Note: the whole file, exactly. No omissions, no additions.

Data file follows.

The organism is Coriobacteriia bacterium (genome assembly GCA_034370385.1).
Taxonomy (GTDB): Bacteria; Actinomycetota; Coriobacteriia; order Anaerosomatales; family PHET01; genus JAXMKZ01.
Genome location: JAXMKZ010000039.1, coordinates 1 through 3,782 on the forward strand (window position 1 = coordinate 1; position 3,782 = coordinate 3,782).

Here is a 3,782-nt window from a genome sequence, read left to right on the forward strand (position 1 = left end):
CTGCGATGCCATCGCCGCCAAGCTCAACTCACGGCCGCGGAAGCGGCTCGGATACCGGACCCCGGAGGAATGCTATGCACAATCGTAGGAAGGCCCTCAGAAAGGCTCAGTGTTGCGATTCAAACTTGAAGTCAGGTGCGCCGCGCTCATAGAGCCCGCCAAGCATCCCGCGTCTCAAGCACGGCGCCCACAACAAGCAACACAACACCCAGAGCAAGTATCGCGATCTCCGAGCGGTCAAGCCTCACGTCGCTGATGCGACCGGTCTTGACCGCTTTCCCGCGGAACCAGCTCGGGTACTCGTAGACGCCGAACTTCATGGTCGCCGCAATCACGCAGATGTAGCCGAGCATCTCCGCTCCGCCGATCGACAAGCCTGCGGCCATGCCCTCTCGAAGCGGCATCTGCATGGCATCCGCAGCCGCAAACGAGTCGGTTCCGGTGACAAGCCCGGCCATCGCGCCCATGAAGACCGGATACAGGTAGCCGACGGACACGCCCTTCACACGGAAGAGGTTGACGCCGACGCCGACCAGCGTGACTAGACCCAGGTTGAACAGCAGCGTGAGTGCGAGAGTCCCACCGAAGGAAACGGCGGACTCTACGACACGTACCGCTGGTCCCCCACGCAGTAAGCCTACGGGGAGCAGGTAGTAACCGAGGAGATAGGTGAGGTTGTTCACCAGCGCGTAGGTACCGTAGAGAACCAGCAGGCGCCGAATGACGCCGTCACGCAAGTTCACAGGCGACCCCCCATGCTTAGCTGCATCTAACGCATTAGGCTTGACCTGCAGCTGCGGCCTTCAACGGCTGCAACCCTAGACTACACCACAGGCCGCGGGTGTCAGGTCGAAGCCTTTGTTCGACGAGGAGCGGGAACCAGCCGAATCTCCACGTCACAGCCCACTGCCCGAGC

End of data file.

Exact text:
The organism is Coriobacteriia bacterium (genome assembly GCA_034370385.1).
Taxonomy (GTDB): Bacteria; Actinomycetota; Coriobacteriia; order Anaerosomatales; family PHET01; genus JAXMKZ01.
Genome location: JAXMKZ010000039.1, coordinates 1 through 3,782 on the forward strand (window position 1 = coordinate 1; position 3,782 = coordinate 3,782).

Here is a 3,782-nt window from a genome sequence, read left to right on the forward strand (position 1 = left end):
CTGCGATGCCATCGCCGCCAAGCTCAACTCACGGCCGCGGAAGCGGCTCGGATACCGGACCCCGGAGGAATGCTATGCACAATCGTAGGAAGGCCCTCAGAAAGGCTCAGTGTTGCGATTCAAACTTGAAGTCAGGTGCGCCGCGCTCATAGAGCCCGCCAAGCATCCCGCGTCTCAAGCACGGCGCCCACAACAAGCAACACAACACCCAGAGCAAGTATCGCGATCTCCGAGCGGTCAAGCCTCACGTCGCTGATGCGACCGGTCTTGACCGCTTTCCCGCGGAACCAGCTCGGGTACTCGTAGACGCCGAACTTCATGGTCGCCGCAATCACGCAGATGTAGCCGAGCATCTCCGCTCCGCCGATCGACAAGCCTGCGGCCATGCCCTCTCGAAGCGGCATCTGCATGGCATCCGCAGCCGCAAACGAGTCGGTTCCGGTGACAAGCCCGGCCATCGCGCCCATGAAGACCGGATACAGGTAGCCGACGGACACGCCCTTCACACGGAAGAGGTTGACGCCGACGCCGACCAGCGTGACTAGACCCAGGTTGAACAGCAGCGTGAGTGCGAGAGTCCCACCGAAGGAAACGGCGGACTCTACGACACGTACCGCTGGTCCCCCACGCAGTAAGCCTACGGGGAGCAGGTAGTAACCGAGGAGATAGGTGAGGTTGTTCACCAGCGCGTAGGTACCGTAGAGAACCAGCAGGCGCCGAATGACGCCGTCACGCAAGTTCACAGGCGACCCCCCATGCTTAGCTGCATCTAACGCATTAGGCTTGACCTGCAGCTGCGGCCTTCAACGGCTGCAACCCTAGACTACACCACAGGCCGCGGGTGTCAGGTCGAAGCCTTTGTTCGACGAGGAGCGGGAACCAGCCGAATCTCCACGTCACAGCCCACTGCCCGAGC